Much like past iPhone launches, Apple is reporting a sales record with its iPhone 5. Apple on Monday announced pre-orders of its iPhone 5 topped 2 million in just 24 hours. That pace more than doubles Apple's old record of 1 million pre-orders in 24 hours. The iPhone 4S held that honor.
AT&T is also reporting sales records with the iPhone 5 over the weekend, making it the fastest-selling iPhone the company has ever offered. Although AT&T didn't offer specific numbers, it said customers ordered more iPhones from AT&T than any previous model both on its first day of pre-orders and over the weekend.
Of course, with high demand comes constrained supply. Also much like past iPhone launches, Apple is reporting that demand for the iPhone 5 is exceeding its initial supply. Practically speaking that means that although most of the pre-orders will arrive in consumers' hands on the official Sept. 21 launch date, many won't arrive until October.
"iPhone 5 pre-orders have shattered the previous record held by iPhone 4S and the customer response to iPhone 5 has been phenomenal," said Philip Schiller, Apple's senior vice president of Worldwide Marketing. Schiller is not surprised. He said the iPhone 5 is the best iPhone yet. He called it the "most beautiful product we've ever made."
Revolutionary or Evolutionary?
Schiller's comments are subjective, but what is certain is that the iPhone 5 is a major upgrade from previous versions. First, it's the thinnest and lightest iPhone ever and it's been completely redesigned to feature a 4-inch Retina display, an Apple-designed A6 chip for fast performance, 4G LTE wireless technology, and better life than its predecessors.
Specs-wise, the iPhone 5 comes with iOS 6, which itself features more than 200 new user features. Those features include an all new Maps app with Apple-designed cartography, turn-by-turn navigation and an impressive new Flyover view; Facebook integration for Contacts and Calendar with the ability to post directly from Notification Center; and new Siri features, like restaurant recommendations and movie listings.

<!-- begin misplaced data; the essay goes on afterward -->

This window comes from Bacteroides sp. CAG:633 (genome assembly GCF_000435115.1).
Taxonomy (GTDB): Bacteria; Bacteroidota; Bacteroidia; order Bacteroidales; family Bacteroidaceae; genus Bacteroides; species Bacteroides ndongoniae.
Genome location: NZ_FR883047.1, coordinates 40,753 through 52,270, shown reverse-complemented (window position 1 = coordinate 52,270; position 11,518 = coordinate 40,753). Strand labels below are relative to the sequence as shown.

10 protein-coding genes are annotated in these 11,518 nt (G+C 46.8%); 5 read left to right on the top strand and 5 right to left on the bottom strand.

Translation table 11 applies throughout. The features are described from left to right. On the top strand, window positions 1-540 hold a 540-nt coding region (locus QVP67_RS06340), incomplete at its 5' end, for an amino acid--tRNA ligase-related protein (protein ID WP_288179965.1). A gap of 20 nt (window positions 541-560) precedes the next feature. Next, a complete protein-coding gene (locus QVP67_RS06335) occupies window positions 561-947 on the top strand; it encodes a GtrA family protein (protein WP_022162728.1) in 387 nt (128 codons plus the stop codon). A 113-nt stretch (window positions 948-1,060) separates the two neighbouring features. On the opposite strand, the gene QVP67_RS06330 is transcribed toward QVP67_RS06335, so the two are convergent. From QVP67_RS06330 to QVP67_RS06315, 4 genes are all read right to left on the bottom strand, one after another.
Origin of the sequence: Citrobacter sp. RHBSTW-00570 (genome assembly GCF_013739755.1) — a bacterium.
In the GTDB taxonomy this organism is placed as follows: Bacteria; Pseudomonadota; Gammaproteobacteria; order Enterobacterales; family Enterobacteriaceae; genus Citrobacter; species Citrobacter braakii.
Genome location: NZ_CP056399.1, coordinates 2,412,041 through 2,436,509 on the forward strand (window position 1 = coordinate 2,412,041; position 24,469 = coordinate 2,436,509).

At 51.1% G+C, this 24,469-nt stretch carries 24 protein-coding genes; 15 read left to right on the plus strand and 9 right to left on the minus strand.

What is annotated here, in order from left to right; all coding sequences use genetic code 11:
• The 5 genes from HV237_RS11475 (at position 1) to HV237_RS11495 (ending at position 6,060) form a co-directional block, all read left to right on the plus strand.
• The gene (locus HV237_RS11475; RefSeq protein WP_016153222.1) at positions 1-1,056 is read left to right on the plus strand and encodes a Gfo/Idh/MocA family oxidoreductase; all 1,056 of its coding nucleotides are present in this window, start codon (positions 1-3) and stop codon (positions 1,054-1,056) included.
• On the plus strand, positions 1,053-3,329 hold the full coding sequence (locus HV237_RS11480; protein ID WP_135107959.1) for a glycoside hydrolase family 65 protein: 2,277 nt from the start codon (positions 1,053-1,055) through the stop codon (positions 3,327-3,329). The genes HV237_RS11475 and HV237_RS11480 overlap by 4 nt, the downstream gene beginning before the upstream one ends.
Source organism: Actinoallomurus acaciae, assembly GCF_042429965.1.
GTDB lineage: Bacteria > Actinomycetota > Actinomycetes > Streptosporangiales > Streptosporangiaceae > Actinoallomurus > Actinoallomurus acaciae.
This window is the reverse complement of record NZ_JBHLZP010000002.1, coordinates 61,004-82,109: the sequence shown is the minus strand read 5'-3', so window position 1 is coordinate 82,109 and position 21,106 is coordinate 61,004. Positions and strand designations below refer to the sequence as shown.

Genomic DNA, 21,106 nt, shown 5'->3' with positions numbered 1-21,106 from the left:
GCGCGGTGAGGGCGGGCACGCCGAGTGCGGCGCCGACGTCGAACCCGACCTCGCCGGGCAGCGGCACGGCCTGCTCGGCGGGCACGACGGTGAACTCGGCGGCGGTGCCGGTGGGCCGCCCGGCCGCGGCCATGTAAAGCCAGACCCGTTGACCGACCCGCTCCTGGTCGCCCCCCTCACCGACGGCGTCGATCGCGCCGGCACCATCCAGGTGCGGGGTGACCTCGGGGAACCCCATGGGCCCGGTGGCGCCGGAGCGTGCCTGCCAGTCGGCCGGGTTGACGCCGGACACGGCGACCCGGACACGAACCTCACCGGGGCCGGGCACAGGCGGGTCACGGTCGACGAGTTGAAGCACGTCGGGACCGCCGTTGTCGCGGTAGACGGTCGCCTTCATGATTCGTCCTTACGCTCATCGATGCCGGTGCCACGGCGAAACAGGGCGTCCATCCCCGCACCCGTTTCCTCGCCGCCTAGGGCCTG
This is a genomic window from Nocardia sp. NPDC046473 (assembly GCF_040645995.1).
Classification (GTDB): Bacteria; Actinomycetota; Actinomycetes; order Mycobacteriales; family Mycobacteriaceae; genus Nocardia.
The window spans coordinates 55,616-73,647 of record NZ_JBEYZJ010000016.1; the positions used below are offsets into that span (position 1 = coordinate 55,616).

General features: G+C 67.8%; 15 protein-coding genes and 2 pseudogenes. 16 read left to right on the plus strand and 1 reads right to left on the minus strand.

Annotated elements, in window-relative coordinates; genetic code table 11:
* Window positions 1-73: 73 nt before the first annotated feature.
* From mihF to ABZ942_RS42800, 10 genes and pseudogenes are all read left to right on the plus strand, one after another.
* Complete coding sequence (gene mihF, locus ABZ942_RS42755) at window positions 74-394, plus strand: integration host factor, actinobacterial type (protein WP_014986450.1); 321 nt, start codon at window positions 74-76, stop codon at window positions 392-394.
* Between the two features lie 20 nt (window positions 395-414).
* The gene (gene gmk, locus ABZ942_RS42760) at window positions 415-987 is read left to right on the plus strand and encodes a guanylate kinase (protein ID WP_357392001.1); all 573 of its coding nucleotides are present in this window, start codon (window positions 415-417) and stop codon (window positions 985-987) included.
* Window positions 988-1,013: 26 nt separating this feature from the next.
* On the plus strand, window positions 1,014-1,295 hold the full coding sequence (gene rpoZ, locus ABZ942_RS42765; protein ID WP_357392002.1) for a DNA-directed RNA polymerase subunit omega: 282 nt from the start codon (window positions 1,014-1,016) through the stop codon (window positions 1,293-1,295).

We caught up with Michael Disabato, vice president of and telecom at , to get his take on the iPhone 5 and its early success. He told us the phone is evolutionary rather than revolutionary, especially in regard to the .
"I was looking for more improvement in enterprise management issues and we didn't get that," Disabato said. "The iPhone 5 is something Apple needs to do to keep pace with its competitors, but I will be anxious to see if there are any real quantitative improvements when they bring out the next version."
Disabato did point to two issues worth noting: the revised dock connector and the lack of near-field communication technology that would have enabled wallets. He sees the revised dock connector as interesting because it reportedly contains electronics that help prevent jail-breaking. As for the lack of NFC, Disabato called it a chicken-and-egg scenario that Apple wasn't yet ready to get behind.
"Apple didn't put in NFC because the technology is not well adopted yet, but until you get the handsets in the market you are not going to be able to use it in retail and retailers won't get on board until consumers have the handsets," Disabato said. "Somebody's got to pull the trigger on this and it looks like the Android phones are making the big commitment.
"I don't think it will hurt Apple. Obviously, they continue to break records."